Rome sightseeing and popular attractions

Markets of Trajan

The Markets of Trajan is a ruin complex located in the slopes of Quirinal (one of the Seven Hills of Rome), north-east from the center of the city and situated opposite the Roman Forum on the Via dei Fori Imperiali. The complex, overlooking the Forum of Trajan, was built by Emperor Trajan to complete the whole Forum between the years 100 and 112 AD.

Fine example of architecture

Indeed, a fine example of architecture from antiquity, the Markets of Trajan is one of the products of the ingeniousness of Apollodorus of Damascus – one of the most famous architects of his time and the designer of the Forum of Trajan himself.

The Markets of Trajan was the epicenter of trade, commerce and the administrative activities of the Forum. It is where the distribution of corn or wheat dole outs was held.

The hemicircular building, made with concrete and bricks, consists of six levels altogether connected by one steep staircase. Many of which are incorporated with scores of tabernaes. The tabernaes are barrel-vaulted structures with large openings facing the streets where they can/could display their products. The roof of the market is a concrete vault raised by piers to allow light and air into the inside of the building while protecting it from harsh weathers.

Markets of Trajan

Oldest shopping centre

With a total of 150 shops and offices in house, the market is thought to be the oldest shopping centre (mall) in the world. The lower levels of the structure were the center of commercial activities. The entrance to the ground floor of the building is at Via IV Novembre. Here, you are greeted by an array of shops selling Horticultural products. On the other hand, the first floor was for the oil and wine merchants while spices were traded in the next floor. On the third floor is a large rectangular hall and the succeeding levels were mainly offices dedicated to the administrative and managerial activities of the of Trajan.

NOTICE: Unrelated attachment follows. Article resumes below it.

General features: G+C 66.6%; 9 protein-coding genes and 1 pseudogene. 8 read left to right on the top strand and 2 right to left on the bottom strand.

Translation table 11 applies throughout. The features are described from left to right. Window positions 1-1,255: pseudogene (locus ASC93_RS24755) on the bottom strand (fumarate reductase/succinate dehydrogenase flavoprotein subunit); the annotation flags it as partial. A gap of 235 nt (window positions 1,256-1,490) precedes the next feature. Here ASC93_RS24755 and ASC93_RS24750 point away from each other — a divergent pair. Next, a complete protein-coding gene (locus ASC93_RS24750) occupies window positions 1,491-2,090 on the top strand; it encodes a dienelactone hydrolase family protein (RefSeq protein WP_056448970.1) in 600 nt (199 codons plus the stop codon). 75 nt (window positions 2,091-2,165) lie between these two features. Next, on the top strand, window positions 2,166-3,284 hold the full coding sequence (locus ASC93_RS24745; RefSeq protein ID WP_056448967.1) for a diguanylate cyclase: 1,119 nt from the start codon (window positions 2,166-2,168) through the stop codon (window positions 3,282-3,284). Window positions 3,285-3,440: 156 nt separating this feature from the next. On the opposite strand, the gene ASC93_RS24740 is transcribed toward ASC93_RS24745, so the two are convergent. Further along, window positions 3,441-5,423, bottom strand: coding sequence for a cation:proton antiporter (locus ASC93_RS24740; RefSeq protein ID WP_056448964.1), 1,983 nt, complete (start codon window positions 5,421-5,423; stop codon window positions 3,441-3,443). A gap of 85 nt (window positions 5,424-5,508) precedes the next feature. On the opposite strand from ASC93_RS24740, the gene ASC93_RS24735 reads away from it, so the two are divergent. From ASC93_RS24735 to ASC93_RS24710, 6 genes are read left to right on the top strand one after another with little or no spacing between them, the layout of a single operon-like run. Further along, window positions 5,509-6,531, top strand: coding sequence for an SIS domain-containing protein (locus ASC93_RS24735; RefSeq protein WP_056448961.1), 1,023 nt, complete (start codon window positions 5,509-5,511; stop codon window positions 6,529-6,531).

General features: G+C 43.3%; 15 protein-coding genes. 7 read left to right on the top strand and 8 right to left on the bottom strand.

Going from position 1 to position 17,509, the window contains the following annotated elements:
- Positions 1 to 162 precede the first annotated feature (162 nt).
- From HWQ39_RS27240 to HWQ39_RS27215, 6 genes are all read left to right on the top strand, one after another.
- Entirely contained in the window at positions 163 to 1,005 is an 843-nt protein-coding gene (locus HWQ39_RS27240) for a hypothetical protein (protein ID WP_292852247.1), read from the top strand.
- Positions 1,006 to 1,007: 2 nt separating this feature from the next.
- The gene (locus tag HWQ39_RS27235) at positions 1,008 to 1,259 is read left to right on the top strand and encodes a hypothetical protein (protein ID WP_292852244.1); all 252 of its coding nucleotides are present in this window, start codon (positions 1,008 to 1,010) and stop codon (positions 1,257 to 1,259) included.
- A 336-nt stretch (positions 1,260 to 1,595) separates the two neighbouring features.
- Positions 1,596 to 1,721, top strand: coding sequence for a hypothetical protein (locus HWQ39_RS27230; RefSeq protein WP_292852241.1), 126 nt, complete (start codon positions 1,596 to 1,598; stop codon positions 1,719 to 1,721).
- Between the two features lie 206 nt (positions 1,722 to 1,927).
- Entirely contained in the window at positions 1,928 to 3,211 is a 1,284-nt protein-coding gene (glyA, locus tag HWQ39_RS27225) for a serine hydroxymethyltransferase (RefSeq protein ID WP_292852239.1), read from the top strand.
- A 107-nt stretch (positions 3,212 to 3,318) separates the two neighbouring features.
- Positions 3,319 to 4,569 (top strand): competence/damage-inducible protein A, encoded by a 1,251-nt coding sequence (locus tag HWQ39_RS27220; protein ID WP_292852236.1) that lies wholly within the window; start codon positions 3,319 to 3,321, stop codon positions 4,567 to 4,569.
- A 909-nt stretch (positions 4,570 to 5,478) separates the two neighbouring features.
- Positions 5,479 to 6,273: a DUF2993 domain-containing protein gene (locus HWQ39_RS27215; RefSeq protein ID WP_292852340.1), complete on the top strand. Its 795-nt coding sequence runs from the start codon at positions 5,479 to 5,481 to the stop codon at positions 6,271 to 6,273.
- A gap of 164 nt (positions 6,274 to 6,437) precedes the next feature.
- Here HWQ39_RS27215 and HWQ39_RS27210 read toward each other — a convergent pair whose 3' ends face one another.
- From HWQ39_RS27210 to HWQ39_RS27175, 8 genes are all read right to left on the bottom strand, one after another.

On the lower part of the markets are two large halls which were used to hold concerts, auditions and speeches. Commercial structures also lined up the streets of the entire complex. Thus, giving us a glimpse of how dynamic and animated the market must have been before.

During the Middle Ages, more floors were added to the complex. In 1200, the Torre delle Milizie or the Tower of Militia was built to add a defensive element to the entire market.

Highlights

The highlights of the Markets of Trajan are probably the remains of its library and the marble floors. In October 18, 2007, the Museo dei Fori Imperiali was established within the Markets of Trajan. Exhibited here are sculptures, architectural remains and reconstructions of the Imperial Forums.

The Market of Trajan is one of the finest representations of the two sides the architectural principle of Rome: Functionality and Monumentality. Up to date, several levels of the complex can still be visited. And partly because of good and frequent restorations, Trajan’s markets is considered to be one of the best preserved complexes of antiquity in Rome.

The Market of Trajan

Also Interesting

Monuments in Rome
The ColosseumRome has proven itself to be such a strong city, judging by its many monuments and structures that have withstood the test of time. Not all monuments in Rome are that lucky, but for a city so rich it’s such a shame for these monuments to go […]read more...
Shopping in Rome
Woman with shopping bagMost people come to Rome for sightseeing and learning. There is probably nothing more enjoyable than learning about Rome’s culture, art and history. However, Rome offers more than that. After visiting a number of monuments, churches, buildings and museums, you may as well enjoy shopping in Rome. […]read more...
Old Rome and the Colosseum walking tour
ColosseumWhen you visit a city like Rome for the first time, it’s completely normal to be super excited and wishing to explore each and every corner. There is so much to see and so much to do, and you just can’t decide which or where to go, […]read more...

Comments

comments